Picks and Pans Review: Cheapness & Beauty
Like other chart champs from the '80s who now find themselves struggling commercially, Boy George would do well to study the secret of Madonna's success: She remains a Top 40 and MTV fixture because she understands the market value of good, palatable hooks. Since leaving Culture Club in 1987, George's various solo guises—new-jack swinger on 1989's High Hat, Hare Krishna dance diva on 1991's The Martyr Mantras, etc.—have unfortunately distanced him from the smooth tonality, as well as the platinum sales, of his former group.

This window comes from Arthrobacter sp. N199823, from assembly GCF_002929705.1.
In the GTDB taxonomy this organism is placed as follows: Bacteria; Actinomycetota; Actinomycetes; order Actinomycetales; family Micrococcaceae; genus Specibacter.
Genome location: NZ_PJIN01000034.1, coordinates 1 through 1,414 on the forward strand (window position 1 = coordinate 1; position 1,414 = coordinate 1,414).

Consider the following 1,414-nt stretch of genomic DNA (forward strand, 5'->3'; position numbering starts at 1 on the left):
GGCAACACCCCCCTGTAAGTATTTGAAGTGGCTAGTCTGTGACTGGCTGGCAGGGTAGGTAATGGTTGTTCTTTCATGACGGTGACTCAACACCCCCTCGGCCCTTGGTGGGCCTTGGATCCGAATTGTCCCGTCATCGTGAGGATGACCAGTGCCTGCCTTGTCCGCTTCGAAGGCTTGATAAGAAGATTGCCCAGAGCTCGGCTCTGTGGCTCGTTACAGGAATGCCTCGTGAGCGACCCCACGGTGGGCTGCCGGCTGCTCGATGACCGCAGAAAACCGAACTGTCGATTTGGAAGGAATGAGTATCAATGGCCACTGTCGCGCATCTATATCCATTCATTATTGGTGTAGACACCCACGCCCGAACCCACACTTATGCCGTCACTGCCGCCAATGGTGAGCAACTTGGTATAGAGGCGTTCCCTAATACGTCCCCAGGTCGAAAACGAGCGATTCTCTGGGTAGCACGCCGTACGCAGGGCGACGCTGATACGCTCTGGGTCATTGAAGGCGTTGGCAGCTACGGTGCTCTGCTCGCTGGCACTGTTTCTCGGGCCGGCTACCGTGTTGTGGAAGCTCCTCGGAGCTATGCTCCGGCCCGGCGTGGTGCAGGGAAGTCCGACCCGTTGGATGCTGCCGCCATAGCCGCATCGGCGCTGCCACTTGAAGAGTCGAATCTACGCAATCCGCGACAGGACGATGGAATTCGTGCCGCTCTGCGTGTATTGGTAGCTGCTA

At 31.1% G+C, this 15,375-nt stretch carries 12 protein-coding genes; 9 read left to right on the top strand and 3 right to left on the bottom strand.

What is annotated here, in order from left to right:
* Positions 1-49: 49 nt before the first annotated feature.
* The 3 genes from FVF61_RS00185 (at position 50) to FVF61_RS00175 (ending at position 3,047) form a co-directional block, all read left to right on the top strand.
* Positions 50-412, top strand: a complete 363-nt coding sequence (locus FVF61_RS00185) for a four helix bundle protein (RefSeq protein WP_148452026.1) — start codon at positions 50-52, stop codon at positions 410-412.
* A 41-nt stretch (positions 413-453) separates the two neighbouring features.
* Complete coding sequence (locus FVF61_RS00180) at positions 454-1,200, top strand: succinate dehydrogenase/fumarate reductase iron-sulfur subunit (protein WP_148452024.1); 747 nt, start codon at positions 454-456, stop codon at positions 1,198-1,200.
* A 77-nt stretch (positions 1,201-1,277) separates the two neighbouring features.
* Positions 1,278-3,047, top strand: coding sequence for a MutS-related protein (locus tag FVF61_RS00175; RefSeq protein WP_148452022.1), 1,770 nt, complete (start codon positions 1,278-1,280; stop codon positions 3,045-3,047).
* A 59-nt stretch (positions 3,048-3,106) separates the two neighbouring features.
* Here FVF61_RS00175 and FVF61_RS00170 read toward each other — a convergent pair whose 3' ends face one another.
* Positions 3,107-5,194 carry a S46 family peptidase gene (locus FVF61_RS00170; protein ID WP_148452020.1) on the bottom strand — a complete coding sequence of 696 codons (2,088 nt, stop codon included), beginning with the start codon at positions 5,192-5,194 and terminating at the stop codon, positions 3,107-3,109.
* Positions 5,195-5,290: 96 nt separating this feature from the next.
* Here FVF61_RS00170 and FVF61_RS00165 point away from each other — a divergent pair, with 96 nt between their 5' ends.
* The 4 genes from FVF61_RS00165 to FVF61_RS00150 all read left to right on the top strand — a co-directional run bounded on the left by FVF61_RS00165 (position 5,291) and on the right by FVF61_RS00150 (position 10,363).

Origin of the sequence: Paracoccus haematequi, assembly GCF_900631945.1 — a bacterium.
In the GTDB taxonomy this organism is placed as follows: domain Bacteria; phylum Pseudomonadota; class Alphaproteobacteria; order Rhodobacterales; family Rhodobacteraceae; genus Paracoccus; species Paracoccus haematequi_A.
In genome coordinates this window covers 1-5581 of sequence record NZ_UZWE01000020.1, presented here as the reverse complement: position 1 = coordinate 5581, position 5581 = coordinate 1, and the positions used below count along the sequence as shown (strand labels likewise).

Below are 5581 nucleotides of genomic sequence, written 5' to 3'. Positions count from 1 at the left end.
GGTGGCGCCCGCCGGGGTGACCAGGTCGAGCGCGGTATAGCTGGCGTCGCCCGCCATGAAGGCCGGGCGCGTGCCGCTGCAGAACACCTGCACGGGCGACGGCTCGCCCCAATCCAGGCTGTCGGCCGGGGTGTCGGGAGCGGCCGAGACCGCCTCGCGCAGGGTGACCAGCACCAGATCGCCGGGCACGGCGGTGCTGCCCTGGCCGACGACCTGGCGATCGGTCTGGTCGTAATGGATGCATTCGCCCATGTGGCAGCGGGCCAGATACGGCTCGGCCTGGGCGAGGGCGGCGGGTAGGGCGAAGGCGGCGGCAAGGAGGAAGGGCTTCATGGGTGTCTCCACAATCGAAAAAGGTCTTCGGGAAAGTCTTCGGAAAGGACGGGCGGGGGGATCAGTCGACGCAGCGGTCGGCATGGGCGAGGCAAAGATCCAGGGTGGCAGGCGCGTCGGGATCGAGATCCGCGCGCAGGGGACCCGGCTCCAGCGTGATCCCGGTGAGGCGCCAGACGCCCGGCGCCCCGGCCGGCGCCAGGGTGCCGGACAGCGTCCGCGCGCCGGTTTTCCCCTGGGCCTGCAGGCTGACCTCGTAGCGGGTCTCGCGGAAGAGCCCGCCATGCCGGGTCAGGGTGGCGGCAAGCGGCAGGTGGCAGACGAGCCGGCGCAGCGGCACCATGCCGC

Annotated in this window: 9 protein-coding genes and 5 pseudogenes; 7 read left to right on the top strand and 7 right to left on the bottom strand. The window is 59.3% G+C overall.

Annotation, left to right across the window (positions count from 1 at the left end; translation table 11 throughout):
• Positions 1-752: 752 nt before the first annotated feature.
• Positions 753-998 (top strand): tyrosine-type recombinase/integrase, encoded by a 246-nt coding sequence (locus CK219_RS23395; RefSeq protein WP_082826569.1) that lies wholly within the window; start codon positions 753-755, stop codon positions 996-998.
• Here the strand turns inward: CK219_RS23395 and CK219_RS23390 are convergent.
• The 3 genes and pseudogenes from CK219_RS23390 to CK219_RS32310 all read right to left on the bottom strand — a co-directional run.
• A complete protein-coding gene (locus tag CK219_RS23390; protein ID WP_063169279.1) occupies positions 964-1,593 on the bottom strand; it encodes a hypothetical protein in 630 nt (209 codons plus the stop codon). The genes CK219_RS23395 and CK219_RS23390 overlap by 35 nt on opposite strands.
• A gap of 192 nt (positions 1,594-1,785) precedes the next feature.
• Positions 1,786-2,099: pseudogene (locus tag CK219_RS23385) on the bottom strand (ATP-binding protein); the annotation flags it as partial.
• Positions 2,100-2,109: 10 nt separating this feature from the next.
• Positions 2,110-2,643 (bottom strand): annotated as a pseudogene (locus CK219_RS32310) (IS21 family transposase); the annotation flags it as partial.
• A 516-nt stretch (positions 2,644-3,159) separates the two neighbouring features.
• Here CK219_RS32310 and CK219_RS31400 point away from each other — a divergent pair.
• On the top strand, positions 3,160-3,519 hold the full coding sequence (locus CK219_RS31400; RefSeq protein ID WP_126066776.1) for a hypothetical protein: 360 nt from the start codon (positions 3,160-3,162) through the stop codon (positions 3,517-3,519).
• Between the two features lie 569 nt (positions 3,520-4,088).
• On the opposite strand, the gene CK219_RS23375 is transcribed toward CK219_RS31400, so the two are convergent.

He hasn't learned from his mistakes on his fourth solo album. Rather than picking up on his pop-tinted roots as he did on his 1993 comeback hit, "The Crying Game," George tries yet another new musical look, flirting with brash, windswept guitar rock. The openly gay singer-songwriter (who lives in London with his lover of nine years, video producer Michael Dunne) no longer hides behind vague pronouns like "you" and "they"; he now addresses his love-connected comments to "him." Such aggression makes for some sharp, barbed-wire lyrics: "I could beat ya/I could teach ya/But I'm not comin' down to meet ya," he growls on "Sad." Musically, Cheapness & Beauty is at its best on the fresh breeze of the title tune and the fragile "If I Could Fly"—when George dumps the cheap, hard-rock sounds and puts melodic beauty first. (Virgin)